Manchester United executive vice chairman Ed Woodward has suggested the club will not be very active in the January transfer window as he again outlined the board’s backing for Ole Gunnar Solskjaer.
The club have had a mixed start to the season with some excellent results offset by a lack of consistency. However, despite three league defeats already this season they find themselves within touching distance of the leading pack.
The transfer window opens again in a matter of weeks and Solskjaer has so far refused to be drawn on whether or not the club will be bringing in additional players but, did say last week he didn’t expect many ins and outs.
“I don't think it's right to comment on the transfer window already,” Solskjaer said ahead of the clash against Paris Saint-Germain. “Let's see where we're at in January. Hopefully we keep on improving and I've got selection issues, I'm happy with what's going on behind closed doors.”
Historically, United prefer to do their business in the summer windows but did bring in Bruno Fernandes, who was a target for last summer, in January after he became available. And, Woodward has suggested it will be a similar approach this time around with the club focusing on the summer window.
“We recognise there’s more hard work ahead to achieve the consistency needed to win trophies. But we see positive signs on the pitch and the training ground that reinforce our belief in the progress being made by Ole, his coaching team and the players,” Woodward said.
“I said back in April that we remained committed to strengthening the squad, while being disciplined in our spending during the pandemic.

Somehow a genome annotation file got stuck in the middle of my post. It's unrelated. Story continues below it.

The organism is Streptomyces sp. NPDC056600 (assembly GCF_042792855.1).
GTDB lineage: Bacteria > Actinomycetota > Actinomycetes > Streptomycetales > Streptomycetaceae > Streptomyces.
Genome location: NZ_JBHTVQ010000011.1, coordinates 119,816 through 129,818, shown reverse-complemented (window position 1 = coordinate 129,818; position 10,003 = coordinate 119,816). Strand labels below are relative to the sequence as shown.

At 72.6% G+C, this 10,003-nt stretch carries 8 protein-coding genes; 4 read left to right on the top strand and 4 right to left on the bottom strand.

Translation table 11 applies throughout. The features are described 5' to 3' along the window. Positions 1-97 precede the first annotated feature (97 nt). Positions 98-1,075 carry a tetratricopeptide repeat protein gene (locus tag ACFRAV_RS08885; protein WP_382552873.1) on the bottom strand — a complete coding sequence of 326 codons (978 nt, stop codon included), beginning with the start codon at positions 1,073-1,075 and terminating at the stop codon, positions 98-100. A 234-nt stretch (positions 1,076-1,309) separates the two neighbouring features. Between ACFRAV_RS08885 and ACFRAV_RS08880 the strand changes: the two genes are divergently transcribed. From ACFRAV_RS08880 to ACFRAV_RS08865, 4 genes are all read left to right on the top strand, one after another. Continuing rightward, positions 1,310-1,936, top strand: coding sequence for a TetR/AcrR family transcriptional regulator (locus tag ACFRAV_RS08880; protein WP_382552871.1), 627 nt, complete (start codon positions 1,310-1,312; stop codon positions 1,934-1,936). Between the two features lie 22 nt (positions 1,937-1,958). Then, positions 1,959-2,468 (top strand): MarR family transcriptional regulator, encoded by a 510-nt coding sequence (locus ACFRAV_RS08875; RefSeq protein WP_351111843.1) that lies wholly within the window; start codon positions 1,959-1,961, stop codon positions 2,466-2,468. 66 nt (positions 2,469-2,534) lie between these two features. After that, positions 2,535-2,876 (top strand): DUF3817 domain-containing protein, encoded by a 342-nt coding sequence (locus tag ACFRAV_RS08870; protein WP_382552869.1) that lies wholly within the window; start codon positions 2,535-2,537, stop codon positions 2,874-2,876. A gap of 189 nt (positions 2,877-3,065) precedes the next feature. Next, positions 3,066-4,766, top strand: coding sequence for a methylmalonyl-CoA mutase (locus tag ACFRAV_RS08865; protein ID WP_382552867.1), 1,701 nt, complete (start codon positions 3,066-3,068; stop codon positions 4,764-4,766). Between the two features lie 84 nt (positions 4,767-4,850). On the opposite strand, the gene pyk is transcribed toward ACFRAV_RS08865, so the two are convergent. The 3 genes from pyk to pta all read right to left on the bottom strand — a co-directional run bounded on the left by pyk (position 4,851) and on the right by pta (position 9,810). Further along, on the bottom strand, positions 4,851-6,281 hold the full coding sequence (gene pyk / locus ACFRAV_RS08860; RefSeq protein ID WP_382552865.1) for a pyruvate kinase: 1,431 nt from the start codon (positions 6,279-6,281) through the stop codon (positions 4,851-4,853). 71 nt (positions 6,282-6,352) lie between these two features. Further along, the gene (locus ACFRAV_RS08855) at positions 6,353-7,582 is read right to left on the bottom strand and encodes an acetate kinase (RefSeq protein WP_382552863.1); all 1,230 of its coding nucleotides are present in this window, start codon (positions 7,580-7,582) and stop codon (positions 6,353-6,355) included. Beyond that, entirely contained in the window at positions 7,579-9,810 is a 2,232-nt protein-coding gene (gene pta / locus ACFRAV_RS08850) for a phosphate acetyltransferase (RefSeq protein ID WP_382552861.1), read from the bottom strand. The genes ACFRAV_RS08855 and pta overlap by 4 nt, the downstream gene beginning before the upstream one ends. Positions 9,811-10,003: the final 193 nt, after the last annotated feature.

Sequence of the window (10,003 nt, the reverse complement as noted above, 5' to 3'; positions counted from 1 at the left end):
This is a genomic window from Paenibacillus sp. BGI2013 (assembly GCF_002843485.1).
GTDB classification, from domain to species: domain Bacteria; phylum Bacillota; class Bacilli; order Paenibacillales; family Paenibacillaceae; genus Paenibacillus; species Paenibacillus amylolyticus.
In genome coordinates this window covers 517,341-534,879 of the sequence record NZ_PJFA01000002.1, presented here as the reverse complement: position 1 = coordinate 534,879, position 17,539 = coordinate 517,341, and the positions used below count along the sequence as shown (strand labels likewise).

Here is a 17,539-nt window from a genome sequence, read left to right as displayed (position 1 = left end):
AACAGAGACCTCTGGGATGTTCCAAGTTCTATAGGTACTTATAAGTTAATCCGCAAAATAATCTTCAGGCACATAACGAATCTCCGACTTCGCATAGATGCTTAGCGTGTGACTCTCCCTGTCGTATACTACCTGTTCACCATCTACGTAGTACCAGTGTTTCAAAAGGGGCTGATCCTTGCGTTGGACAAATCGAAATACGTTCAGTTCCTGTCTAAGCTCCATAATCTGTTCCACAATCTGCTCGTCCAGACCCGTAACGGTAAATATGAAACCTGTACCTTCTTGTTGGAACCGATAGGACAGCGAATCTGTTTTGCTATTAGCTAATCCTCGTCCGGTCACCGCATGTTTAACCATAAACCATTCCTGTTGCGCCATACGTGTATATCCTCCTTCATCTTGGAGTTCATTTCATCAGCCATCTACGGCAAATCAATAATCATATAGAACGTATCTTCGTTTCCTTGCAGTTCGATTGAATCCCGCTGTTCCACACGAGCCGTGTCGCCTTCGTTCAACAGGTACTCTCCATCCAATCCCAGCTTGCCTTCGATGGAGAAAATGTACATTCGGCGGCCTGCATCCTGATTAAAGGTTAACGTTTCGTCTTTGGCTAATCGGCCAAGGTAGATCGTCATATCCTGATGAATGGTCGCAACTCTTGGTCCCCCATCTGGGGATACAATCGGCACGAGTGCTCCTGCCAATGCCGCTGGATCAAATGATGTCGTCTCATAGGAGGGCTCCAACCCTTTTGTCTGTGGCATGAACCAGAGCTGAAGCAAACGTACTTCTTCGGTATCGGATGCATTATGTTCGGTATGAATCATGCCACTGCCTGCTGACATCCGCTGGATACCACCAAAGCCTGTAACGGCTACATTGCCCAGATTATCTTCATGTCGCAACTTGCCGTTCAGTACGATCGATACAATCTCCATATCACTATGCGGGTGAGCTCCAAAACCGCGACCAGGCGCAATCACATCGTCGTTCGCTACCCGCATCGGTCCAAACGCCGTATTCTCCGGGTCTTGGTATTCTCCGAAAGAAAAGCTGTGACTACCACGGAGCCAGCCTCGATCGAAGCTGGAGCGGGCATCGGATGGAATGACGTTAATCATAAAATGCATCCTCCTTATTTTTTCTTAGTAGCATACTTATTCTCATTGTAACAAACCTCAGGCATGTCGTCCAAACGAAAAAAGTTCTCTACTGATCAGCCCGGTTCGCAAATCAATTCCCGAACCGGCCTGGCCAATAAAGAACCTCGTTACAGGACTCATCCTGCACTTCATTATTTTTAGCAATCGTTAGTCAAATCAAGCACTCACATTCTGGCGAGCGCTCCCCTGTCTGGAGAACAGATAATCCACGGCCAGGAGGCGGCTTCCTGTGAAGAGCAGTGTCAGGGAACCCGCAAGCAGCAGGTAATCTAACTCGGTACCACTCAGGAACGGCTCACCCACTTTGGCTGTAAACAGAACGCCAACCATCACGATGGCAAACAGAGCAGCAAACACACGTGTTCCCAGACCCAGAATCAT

"I believe we’ve delivered on that, with the additions we made during the summer taking our total net spending to over €200m since summer 2019 – more than any other major European club over that period. We will continue to support Ole with a planned, long-term approach to recruitment, focused on the summer windows.”
Woodward, who was speaking at a Fans’ Forum meeting held over Zoom, also spoke about why the club was backing the controversial Project Big Picture, which was thrown out by Premier League clubs in October.
“A strong Premier League and a financially sustainable and robust pyramid are both crucial to the health of the national game and that’s the principle we will continue to pursue within the strategic review recently launched by the Premier League,” Woodward said.
“Those objectives were at the heart of our involvement in Project Big Picture. It’s important to reflect that this was a work in progress. It was not a behind closed doors power grab; only draft proposals and a discussion document. The next step would have been to roll them out to all stakeholders in search of consensus.”